From case studies and debates, to discussions and presentations, this year’s Pan African Media Research Organisation (PAMRO) conference (#PAMRO2019) certainly explored its theme thoroughly, ‘Investing in research, investing in brands, investing in Africa’.
Held at the Hilton Hotel in Flic-en-Flac Mauritius, the Sunday evening played host to a fun welcome evening, sponsored by Ipsos, which involved networking, drinks, snacks and a giant game of musical chairs.
On the Monday morning, the first day of the conference opened with PAMRO executive Jennifer Daniel and PAMRO president Sifiso Falala welcoming delegates.
They then introduced the keynote speaker for the conference, South African Chamber of Commerce and Industry CEO Alan Mukoki. He touched on many topics during his address, including data-driven research, business risks, politics and inclusive development and growth.
One quote in particular stood out, “”We can’t leave masses of people behind because we think we can build economies without them. We need to build inclusive economies … It’s important to focus on inclusive economic growth and job creation. It doesn’t help that the rich get richer. Inclusivity is a business opportunity.”
Advances in technology and its impact on research
The second speaker was Oresti Patricios, founder and CEO of Ornico Group, and PAMRO’s treasurer. He spoke about the impact of a cybernetic future on marketing.
“More ad inventory will be created by augmented reality, data, 5G, virtual reality and holograms in future … A new set of real time analytics will be required for advances in tech. Connecting them will also be important, as will tracking the consumer’s journey,” he said.
But he stressed that data, which he referred to as the most valuable commodity in the world today, needs to be shared and transparent, as well as protected and not used for nefarious reasons.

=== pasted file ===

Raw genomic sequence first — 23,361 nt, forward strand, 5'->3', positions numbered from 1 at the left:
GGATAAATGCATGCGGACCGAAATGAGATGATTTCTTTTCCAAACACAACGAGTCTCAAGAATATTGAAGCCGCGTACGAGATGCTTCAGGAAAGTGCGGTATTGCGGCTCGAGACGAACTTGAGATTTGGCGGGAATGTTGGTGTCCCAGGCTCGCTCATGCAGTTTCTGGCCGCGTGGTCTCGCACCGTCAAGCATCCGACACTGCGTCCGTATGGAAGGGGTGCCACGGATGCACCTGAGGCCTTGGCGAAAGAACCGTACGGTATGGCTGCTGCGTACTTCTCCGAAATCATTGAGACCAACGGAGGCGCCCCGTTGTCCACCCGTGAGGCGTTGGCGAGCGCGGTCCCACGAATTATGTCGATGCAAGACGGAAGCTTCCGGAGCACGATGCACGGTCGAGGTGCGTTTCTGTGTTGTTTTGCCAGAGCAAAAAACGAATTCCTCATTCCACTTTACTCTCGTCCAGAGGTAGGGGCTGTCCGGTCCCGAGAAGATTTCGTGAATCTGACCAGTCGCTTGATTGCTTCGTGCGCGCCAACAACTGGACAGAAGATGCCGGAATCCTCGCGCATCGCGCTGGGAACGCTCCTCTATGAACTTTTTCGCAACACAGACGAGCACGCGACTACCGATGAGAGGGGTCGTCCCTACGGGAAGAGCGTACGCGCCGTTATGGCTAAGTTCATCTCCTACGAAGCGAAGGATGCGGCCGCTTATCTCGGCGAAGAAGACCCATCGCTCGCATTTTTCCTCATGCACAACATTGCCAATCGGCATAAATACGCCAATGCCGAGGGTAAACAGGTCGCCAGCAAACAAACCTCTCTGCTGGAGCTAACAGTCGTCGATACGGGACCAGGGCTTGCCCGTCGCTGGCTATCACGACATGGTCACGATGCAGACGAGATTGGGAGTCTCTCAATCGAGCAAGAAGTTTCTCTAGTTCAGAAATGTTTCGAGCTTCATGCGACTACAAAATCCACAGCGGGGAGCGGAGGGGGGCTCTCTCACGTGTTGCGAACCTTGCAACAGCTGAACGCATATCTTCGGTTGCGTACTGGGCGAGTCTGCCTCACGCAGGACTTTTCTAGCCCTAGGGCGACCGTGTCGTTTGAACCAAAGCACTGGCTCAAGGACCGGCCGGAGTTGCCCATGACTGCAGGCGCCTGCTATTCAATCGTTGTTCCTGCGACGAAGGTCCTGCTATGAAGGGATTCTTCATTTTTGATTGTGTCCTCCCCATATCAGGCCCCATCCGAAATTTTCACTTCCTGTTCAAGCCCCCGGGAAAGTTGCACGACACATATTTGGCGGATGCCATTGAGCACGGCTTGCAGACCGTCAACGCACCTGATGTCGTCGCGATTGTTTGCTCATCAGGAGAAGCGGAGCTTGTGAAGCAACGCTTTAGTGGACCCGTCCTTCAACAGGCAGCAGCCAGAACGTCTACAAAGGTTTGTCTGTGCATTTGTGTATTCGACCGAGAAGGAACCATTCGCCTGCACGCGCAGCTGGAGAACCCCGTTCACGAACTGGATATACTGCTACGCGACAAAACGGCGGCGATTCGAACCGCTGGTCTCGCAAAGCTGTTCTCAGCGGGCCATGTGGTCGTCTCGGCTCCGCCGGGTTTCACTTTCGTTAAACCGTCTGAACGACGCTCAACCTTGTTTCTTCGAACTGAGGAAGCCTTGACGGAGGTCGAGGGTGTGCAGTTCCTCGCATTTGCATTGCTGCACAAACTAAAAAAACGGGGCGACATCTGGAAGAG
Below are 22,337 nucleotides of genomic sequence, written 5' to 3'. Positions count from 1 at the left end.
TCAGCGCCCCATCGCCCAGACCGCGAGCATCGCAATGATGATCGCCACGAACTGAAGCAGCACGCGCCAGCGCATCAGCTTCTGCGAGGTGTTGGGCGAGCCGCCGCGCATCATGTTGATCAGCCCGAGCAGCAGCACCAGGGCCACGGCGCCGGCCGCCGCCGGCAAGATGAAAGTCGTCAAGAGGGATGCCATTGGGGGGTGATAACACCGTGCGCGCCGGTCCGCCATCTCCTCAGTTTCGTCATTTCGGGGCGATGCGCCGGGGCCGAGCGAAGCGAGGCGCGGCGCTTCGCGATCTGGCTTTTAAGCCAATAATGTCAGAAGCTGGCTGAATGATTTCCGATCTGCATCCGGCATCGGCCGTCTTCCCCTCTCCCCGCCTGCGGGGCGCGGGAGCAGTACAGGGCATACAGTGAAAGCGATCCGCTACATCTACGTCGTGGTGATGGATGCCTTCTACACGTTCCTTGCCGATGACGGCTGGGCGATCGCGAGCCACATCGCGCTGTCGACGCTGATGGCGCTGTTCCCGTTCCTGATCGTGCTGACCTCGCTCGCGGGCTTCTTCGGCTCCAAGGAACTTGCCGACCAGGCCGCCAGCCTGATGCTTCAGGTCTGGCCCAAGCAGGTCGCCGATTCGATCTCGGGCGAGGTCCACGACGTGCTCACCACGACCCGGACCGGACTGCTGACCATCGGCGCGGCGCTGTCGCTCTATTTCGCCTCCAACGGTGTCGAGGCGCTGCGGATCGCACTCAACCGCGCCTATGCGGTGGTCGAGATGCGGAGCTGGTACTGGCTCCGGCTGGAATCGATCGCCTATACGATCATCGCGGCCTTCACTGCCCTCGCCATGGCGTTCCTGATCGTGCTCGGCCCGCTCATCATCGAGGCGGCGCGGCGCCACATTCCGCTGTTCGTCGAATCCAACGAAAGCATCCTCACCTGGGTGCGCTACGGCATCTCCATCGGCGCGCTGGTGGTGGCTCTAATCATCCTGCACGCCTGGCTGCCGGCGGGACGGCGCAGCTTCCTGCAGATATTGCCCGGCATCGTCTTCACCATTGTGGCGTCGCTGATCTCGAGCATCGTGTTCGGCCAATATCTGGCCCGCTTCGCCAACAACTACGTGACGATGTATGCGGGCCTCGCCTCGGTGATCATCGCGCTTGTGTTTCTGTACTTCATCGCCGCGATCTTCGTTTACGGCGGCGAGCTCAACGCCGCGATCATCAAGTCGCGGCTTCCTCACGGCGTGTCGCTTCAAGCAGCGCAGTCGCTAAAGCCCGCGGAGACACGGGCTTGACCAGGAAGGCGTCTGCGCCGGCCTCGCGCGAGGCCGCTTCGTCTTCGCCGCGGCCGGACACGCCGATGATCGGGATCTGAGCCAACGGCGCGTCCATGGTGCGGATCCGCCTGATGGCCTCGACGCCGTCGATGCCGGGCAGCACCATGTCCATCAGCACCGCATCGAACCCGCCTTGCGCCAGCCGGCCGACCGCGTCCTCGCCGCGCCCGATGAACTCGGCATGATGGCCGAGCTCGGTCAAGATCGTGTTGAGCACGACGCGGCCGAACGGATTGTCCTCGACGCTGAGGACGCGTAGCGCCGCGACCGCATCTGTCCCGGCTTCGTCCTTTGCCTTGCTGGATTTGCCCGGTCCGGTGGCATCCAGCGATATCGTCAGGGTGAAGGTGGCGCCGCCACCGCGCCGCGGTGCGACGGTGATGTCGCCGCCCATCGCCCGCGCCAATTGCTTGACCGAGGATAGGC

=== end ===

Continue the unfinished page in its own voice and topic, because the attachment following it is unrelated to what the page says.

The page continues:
“Higher speeds and much more data will be realities of the new world. The big challenge is how, as researchers, we control this and cope with the mass of data,” he added.
During his presentation, Patricios showed a fascinating video example of holographic technology being combined with language translation software to allow a conference speaker to deliver a presentation in Japan, while not even being in the country and not even being able to speak Japanese.
The next speaker was James Ingram, CEO of Splashlight and Telmar. His talk, around the use of artificial intelligence in leveraging marketing and creative processes, stressed that digital anthropology is the future.
This term refers to the anthropological study of the relationship between humans and digital-era technology.
“Digital anthropology is real, authentic human emotion and artificial intelligence can be used to map it,” began Ingram. “People want personalised service and marketers want innovation, but it has to be done in the right way,” he added.
His advice to brands is that they need data scientists to specifically analyse data and give recommendations, as not just anyone should be doing it, as well as the fact that human science needs to take the main stage when it comes to how data is reviewed.
Television audience measurement in focus
Following a tea break, television audience measurement was in the spotlight, with two presentations. The first one, which generated a heated discussion after it, was delivered by Keld Nielsen, global strategic director for Kantar UK.
He began by emphasising that “television is not dead. Certain established players are struggling, but in the world we live in, it’s just having babies”. These babies are the various new ways that people consume television content, as well as the methods that broadcasters are coming up with to diversify and financially secure their businesses.